“In this case, the onset of severe LPR after URI suggests the possibility that viral inflammation may involve vagal branches supplying the esophageal body and its sphincters.”
Leaving aside the plagiarism and inappropriate-citation-of-references issues by the authors, the 2006 Laryngoscope paper3 is an interesting paper that supports the premises of this article.
It is now clear that chronic cough patients can have post-viral (PVVN) with or without LPR, and that in almost all of those cases, the usual findings are clinical and electromyographic vocal fold paresis. Sometimes treatment of LPR will effectively stop the cough; sometimes it won’t.
Illustrative Case Example 3: Post-Viral Vagal Neuropathy. A 39-year-old banker presented with a thirteen-month history of chronic cough, having had an URI at the onset. His cough was triggered by voice use. In addition to cough, he complained of voice changes, vocal fatigue, post-nasal drip, and chronic throat-clearing. His glottal closure index was 16 (normal <10), and his reflux symptom index was 20 (normal <15). Laryngeal examination showed right vocal fold paresis (hypomobile, foreshortened, and increased amplitude on stroboscopy suggesting decreased tone), and the LPR. The reflux finding score was 11 (normal <5); see below.
Fig. 1: Laryngeal Examination (Left Vocal Fold Paresis)
Laryngeal electromyography – bilateral testing of the cricothyroid muscles (supplied by the superior laryngeal nerves) and the thyroarytenoid muscles (supplied by the recurrent laryngeal nerves) – showed an “old” diffuse laryngeal polyneuropathy with the right recurrent division being most severely (1-2+ recruitment) affected (see below). There was no evidence of any on-going denervation or renervation in any of the muscles tested.
Fig. 2: Representative Laryngeal Electromyography (Right Thyroarytenoid Muscle)
Patient was treated with ranitidine and relatively small doses of gabapentin (100 mg q.i.d.) with improvement of his cough; four weeks later, when the gabapentin dose was escalated to 500 mg q.i.d., the patient’s cough completely disappeared.
Comment: In this case, I targeted the neuropathic element and not so much the LPR, because the primary precipitant of the patient’s cough was voice use; that’s a neurogenic symptom pattern.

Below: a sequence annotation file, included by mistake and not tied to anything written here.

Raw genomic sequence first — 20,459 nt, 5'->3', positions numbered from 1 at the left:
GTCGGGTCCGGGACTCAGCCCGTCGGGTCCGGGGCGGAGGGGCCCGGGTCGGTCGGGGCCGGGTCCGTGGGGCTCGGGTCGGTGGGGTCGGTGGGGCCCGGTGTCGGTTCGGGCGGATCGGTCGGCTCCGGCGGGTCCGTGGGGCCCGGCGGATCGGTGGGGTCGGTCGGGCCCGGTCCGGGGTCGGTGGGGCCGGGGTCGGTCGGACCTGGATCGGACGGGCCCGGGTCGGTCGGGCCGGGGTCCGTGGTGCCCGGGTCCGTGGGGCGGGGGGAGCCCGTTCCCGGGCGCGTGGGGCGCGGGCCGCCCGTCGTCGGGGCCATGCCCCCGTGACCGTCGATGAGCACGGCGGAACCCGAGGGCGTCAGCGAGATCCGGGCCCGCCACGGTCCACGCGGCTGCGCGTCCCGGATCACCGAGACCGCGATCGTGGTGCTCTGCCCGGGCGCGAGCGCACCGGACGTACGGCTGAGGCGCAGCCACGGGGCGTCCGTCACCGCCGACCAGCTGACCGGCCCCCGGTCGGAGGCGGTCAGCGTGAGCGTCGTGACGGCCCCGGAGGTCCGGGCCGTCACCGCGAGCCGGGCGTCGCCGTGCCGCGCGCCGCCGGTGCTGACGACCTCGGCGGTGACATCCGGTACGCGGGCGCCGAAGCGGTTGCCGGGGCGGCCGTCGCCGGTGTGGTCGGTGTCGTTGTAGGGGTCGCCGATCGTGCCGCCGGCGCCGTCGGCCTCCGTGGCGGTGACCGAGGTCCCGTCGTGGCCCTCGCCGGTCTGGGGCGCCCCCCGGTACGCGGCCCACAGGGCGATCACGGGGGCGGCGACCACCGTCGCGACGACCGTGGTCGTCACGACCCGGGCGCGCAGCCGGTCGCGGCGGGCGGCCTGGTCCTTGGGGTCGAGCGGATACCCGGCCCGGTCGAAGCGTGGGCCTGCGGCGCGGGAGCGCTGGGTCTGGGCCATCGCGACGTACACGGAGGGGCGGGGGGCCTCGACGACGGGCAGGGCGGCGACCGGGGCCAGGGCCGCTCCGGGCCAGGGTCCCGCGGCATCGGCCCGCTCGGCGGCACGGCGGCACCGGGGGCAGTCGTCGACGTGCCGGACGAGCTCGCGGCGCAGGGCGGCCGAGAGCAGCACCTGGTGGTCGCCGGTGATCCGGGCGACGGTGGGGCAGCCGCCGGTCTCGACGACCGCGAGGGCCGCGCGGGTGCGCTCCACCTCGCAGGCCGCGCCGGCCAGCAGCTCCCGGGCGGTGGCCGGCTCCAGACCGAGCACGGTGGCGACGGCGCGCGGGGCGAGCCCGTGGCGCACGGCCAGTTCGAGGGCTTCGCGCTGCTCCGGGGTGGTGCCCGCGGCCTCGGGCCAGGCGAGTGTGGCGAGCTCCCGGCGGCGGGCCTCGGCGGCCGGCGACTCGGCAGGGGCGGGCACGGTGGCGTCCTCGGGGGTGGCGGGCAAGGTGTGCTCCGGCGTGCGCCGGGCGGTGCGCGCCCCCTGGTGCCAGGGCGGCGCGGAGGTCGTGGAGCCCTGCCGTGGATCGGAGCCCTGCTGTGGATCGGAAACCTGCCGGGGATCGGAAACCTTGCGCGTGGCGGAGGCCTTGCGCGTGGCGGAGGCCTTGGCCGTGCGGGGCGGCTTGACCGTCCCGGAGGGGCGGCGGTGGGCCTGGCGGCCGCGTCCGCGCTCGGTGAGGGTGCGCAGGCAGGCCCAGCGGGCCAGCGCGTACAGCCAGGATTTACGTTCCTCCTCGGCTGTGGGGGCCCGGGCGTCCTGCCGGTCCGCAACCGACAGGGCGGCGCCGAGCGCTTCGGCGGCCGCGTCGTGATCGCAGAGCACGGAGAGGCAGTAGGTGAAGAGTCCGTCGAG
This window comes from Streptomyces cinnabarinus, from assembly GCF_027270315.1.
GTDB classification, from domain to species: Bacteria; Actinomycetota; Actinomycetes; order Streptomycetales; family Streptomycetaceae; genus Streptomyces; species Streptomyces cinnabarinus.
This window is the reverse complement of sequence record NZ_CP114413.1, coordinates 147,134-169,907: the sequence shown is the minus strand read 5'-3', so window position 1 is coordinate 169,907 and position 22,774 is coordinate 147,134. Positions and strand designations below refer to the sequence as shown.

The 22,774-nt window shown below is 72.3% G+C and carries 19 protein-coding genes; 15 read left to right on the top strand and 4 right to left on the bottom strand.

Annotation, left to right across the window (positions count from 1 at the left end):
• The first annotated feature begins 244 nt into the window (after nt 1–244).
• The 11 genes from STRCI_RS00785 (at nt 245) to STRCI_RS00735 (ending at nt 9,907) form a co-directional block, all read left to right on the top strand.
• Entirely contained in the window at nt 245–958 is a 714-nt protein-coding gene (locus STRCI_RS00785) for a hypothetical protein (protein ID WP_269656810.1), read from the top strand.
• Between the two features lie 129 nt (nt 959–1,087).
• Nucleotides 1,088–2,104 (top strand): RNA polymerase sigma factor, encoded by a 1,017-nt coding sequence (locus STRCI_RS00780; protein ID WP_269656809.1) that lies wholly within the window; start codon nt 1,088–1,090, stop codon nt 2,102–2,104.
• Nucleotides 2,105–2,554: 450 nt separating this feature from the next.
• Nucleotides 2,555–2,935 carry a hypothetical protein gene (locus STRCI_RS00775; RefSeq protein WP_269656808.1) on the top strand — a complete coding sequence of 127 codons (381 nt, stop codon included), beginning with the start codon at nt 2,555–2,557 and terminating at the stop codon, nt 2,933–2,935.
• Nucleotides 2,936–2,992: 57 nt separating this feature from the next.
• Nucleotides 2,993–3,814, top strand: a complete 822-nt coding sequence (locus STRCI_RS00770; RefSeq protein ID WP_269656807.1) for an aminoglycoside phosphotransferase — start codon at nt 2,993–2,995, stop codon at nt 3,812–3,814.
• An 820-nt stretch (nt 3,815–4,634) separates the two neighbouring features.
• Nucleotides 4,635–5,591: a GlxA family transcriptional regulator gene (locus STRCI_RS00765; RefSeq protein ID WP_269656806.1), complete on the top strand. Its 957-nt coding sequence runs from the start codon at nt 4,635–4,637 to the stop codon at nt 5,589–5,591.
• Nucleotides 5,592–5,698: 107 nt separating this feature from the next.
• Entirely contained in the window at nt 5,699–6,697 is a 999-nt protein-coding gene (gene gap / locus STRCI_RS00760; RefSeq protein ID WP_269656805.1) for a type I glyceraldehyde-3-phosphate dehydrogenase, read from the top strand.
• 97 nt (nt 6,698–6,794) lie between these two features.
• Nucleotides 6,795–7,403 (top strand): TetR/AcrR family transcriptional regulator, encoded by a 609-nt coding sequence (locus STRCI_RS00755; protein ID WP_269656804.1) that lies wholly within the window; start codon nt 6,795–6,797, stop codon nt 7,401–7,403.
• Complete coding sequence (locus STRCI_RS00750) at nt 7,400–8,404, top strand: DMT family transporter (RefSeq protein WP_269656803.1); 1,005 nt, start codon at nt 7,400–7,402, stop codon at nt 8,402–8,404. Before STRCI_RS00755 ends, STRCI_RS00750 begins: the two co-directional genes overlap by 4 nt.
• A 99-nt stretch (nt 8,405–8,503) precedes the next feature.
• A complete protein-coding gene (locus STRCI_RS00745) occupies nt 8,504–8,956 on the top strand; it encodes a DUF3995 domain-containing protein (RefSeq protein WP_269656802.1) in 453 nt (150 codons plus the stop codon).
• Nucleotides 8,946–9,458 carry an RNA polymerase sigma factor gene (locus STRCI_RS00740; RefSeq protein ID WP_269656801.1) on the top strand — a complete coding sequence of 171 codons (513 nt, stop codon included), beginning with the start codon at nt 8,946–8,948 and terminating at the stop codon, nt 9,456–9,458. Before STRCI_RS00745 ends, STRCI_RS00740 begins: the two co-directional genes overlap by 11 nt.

Post-viral vagal neuropathy is a group of syndromes. Voice, swallowing, and other vegetative vagal functions (i.e., cough), may be involved. Theoretically, PVVN may play a role in other conditions such as gastroparesis, irritable bowel syndrome, or possibly even cardiac problems. I believe that viral neuropathic syndromes are probably much more important and common than the understanding that the current state of the art recognizes.
Even if the patient has no clear history of having had a viral illness, it is sometimes logical to postulate PVVN as a diagnosis, for example when a healthy young adult rather suddenly develops vocal symptoms of vocal fold paresis and LPR. In such cases, laryngeal electromyography (LEMG)13 will usually show a diffuse polyneuropathic pattern (without spontaneous activity that implies on-going neural degeneration),2,13 an LEMG pattern that is characteristic of PVVN; see also VV on LEMG and Wake Forest LEMG Experience paper.13
Chronic cough is a common symptom in medical practice, and its association with reflux (LPR) is still in large measure unproven. Nevertheless, it is likely that PVVN is an important cause of LPR. It is also likely that viral neuropathy with aberrant neural regeneration is a common cause of (neurogenic) cough. The prevalence and mechanisms of LPR and chronic cough, as well as all of the other vagal neurogenic syndromes remain to be explored.
TABLE 5: POSSIBLE MECHANISMS FOR NON-PULMONARY CHRONIC COUGH
|Laryngopharyngeal reflux||Posterior laryngeal inflammation (reflux laryngitis)|
|Stimulation of supraglottic laryngeal receptors|
|Endolaryngeal aspiration of gastric contents|
|Gastroesophageal reflux disease||Stimulation of vagal receptors by the refluxate|
|Stimulation of esophageal stretch receptors|
|(e.g., Eructation, bolus of the refluxate)|
|Tracheobronchial aspiration of gastric contents|
|Upper respiratory infection||Acute inflammation of the laryngopharynx|
|Laryngeal/vagal neuropathy||Acute neuropathy due to viral inflammation|
|Post-viral vagal neuropathy||Aberrant neural regeneration following viral neuropathy; “hyperirritable vagus syndrome”|